Carole grew up in Rochester, NY and received her undergraduate degree in Biology from Oberlin College in 2000. Her thesis work during her BA program studied the ecology of jack-in-the-pulpit, and she held various research positions studying topics ranging from foot and mouth disease to rattlesnake behavior. After graduation, she worked at Genencor International, a biotechnology company in the San Francisco area, for four years before deciding to pursue veterinary research training. Her career interests include pathology and emerging infectious diseases.
Outside of her research, she enjoys dance (salsa and belly), and yoga, and various outdoor activities such as backpacking and snowboarding.
Carole Harbsion is currently a Post Doctoral Fellow/Veterinary Pathology Resident at Harvard Medical School/New England Primate Research Center.
DVM, Ph.D, Cornell Univeristy
BS, Biology, Oberlin College.
The goal of my research is to define requirements in the binding, uptake, and intracellular trafficking of canine and feline parvoviruses during cellular infection. Although CPV and FPV are closely related, there are differences in the binding affinities to canine and feline TfRs, and those affect the host range and infection in different cell types. To probe the consequences of these differences, I am examining the surface attachment and intracellular trafficking patterns of fluorescently-labeled CPV and FPV capsids, with a focus on comparing and contrasting the behavior of different virus strains in cell lines from different species. Live cell microscopy is used to probe the pathways the virus travels through different endosomal compartments.
Publications & Presentations
Markovich JE, Stucker M, Carr AH, Harbison CE, Scarlett JM, Parrish CR. Effects of canine parvovirus strain variations on diagnostic test results and clinical management of enteritis in dogs. J Am Vet Med Assoc. 2012 Jul 1; 241(1):66-72.
Kaelbar JT, Demogines A, Harbison CE, Allison AB, Goodman LB, Ortega AN, Sawyer SL, Parrish CR. Evolutionary Reconstructions of the Transferrin Receptor of Caniforms Supports Canine Parvovirus Being a Re-emerged and Not a Novel Pathogen in Dogs. PLoS Pathog. 2012 May; 8(5):e 1002666.
Cureton DK, Harbison CE, Cocucci E, Parrish CR, Kirchhausen T. Limited transferrin receptor clustering allows rapid diffusion of canine parvovirus into clathrin endocytic structures. J Virol. 2012 May; 86(9):5330-40.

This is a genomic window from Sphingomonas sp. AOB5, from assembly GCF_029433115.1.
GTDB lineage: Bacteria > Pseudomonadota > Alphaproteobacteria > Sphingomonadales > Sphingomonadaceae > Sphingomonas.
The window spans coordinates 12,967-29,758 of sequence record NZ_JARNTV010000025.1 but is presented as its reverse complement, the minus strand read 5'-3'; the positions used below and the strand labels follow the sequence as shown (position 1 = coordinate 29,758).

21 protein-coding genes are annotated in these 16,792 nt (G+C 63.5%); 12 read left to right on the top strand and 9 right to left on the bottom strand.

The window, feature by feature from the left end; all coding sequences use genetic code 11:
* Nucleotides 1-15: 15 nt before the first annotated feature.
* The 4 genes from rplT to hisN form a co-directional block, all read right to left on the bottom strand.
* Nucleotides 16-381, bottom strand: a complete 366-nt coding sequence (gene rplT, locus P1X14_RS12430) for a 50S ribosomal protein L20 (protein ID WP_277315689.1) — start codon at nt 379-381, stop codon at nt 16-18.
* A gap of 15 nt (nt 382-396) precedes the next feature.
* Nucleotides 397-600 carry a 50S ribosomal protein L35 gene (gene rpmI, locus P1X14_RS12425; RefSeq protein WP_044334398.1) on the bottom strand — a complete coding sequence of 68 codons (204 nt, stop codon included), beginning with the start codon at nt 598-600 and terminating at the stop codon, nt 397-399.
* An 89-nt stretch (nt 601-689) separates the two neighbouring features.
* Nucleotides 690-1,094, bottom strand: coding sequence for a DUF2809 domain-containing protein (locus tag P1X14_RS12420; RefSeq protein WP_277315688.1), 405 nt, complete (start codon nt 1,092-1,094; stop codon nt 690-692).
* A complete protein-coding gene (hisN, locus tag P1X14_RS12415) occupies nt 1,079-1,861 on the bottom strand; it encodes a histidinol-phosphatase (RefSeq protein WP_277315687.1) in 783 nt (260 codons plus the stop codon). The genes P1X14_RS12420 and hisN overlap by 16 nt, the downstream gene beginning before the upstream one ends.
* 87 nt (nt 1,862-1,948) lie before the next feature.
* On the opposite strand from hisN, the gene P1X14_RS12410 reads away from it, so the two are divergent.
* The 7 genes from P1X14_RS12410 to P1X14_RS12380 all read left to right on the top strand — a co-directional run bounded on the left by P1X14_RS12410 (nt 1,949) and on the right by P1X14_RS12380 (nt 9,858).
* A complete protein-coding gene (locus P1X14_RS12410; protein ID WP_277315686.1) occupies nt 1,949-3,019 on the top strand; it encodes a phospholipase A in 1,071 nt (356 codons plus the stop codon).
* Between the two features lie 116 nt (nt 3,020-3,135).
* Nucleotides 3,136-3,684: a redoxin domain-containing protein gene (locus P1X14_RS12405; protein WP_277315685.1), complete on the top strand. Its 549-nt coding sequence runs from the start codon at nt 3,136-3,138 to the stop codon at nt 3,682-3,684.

Harbison CE, Chiorini JA, Parrish CR (in press) The odyssey of the parvovirus capsid - journeying from the cell surface to the nucleus. Trends in Microbiology.
Harbison CE, Weichert WS, Gurda BL, Chiorini JA, Agbandje-McKenna M, Parrish CR. Examining the cross-reactivity and neutralization mechanisms of a panel of mAbs against adeno-associated virus serotypes 1 and 5. J Gen Virol. 2012 Feb; 93(Pt 2):347-55.
Allison AB, Harbison CE, Pagan I, Stucker KM, Kaelber JT, Brown JD, Ruder MG, Keel MK, Dubovi EJ, Holmes EC, Parrish CR. Role of multiple hosts in the cross-species transmission and emergence of a pandemic parvovirus. J Virol. 2012 Jan; 86(2):865-72.
Harbison CE, Lyi SM, Weichert WS, Parrish CR. Early steps in cell infection by parvoviruses: host-specific differences in cell receptor binding but similar endosomal trafficking. J Virol. 2009 Oct; 83(20):10504-14.
Harbison CE, Chiorini JA, Parrish CR. The parvovirus capsid odyssey: from the cell surface to the nucleus. Trends Microbiol. 2008 May; 16(5):208-14.
Chu VC, McElroy LJ, Aronson JM, Oura TJ, Harbison CE, Bauman BE, Whittaker GR. Feline aminopeptidase N is not a functional receptor for avian infectious bronchitis virus. Virol J. 2007; 4:20.
Doyle, J., Doyle, J., and Harbison, C. 2003. Chloroplast-expressed glutamine synthetase in Glycine and related Leguminosae: Phylogeny, Gene duplication, and Ancient Polyploidy. Systematic Botany. 28 (3): 567-77.
Ferrari, E. Harbison, C. Rashid, H. and Weyler, W. (2003) Enhanced protein expression in Bacillus. Patent # WO 03083125
Xith Parvovirus Workshop, August 2006. "Canine Parvovirus Entry and Trafficking Pathways: Examining requirements for infection through the use of variant receptors." Carole E. Harbison, Erin M. Bennett, Laura S. Palermo, Wendy S. Weichert, and Colin R. Parrish. Poster Presentation
American Society for Virology Conference, July 2007 "Mapping the Entry Pathways of Parvoviruses in Different Cell Types." Carole E. Harbison, Wendy S. Weichert, and Colin R. Parrish, Oral presentation.